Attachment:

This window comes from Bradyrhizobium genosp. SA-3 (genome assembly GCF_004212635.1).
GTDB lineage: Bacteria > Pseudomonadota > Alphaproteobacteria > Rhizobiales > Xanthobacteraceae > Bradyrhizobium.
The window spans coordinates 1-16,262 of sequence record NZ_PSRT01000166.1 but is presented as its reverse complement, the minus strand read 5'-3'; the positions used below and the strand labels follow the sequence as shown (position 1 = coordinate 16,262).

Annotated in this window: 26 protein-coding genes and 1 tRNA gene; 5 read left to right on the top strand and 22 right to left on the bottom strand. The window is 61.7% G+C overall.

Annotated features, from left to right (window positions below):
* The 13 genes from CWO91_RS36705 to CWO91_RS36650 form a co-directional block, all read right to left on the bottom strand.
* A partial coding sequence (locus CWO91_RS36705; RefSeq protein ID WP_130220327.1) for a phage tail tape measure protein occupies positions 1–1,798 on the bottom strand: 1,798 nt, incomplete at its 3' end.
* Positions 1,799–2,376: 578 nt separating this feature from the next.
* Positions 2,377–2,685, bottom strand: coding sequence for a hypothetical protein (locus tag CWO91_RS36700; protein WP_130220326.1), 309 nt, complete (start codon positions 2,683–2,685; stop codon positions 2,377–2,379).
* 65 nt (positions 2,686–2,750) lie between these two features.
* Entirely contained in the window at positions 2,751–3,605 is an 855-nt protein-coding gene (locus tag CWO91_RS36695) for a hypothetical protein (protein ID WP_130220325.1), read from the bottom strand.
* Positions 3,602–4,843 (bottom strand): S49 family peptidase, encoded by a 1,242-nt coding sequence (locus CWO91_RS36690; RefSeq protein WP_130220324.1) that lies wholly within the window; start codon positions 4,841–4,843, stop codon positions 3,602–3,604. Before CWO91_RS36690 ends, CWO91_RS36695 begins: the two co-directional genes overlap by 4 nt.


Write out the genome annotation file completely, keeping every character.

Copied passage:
This window comes from Bradyrhizobium genosp. SA-3 (genome assembly GCF_004212635.1).
GTDB lineage: Bacteria > Pseudomonadota > Alphaproteobacteria > Rhizobiales > Xanthobacteraceae > Bradyrhizobium.
The window spans coordinates 1-16,262 of sequence record NZ_PSRT01000166.1 but is presented as its reverse complement, the minus strand read 5'-3'; the positions used below and the strand labels follow the sequence as shown (position 1 = coordinate 16,262).

Annotated in this window: 26 protein-coding genes and 1 tRNA gene; 5 read left to right on the top strand and 22 right to left on the bottom strand. The window is 61.7% G+C overall.

Annotated features, from left to right (window positions below):
* The 13 genes from CWO91_RS36705 to CWO91_RS36650 form a co-directional block, all read right to left on the bottom strand.
* A partial coding sequence (locus CWO91_RS36705; RefSeq protein ID WP_130220327.1) for a phage tail tape measure protein occupies positions 1–1,798 on the bottom strand: 1,798 nt, incomplete at its 3' end.
* Positions 1,799–2,376: 578 nt separating this feature from the next.
* Positions 2,377–2,685, bottom strand: coding sequence for a hypothetical protein (locus tag CWO91_RS36700; protein WP_130220326.1), 309 nt, complete (start codon positions 2,683–2,685; stop codon positions 2,377–2,379).
* 65 nt (positions 2,686–2,750) lie between these two features.
* Entirely contained in the window at positions 2,751–3,605 is an 855-nt protein-coding gene (locus tag CWO91_RS36695) for a hypothetical protein (protein ID WP_130220325.1), read from the bottom strand.
* Positions 3,602–4,843 (bottom strand): S49 family peptidase, encoded by a 1,242-nt coding sequence (locus CWO91_RS36690; RefSeq protein WP_130220324.1) that lies wholly within the window; start codon positions 4,841–4,843, stop codon positions 3,602–3,604. Before CWO91_RS36690 ends, CWO91_RS36695 begins: the two co-directional genes overlap by 4 nt.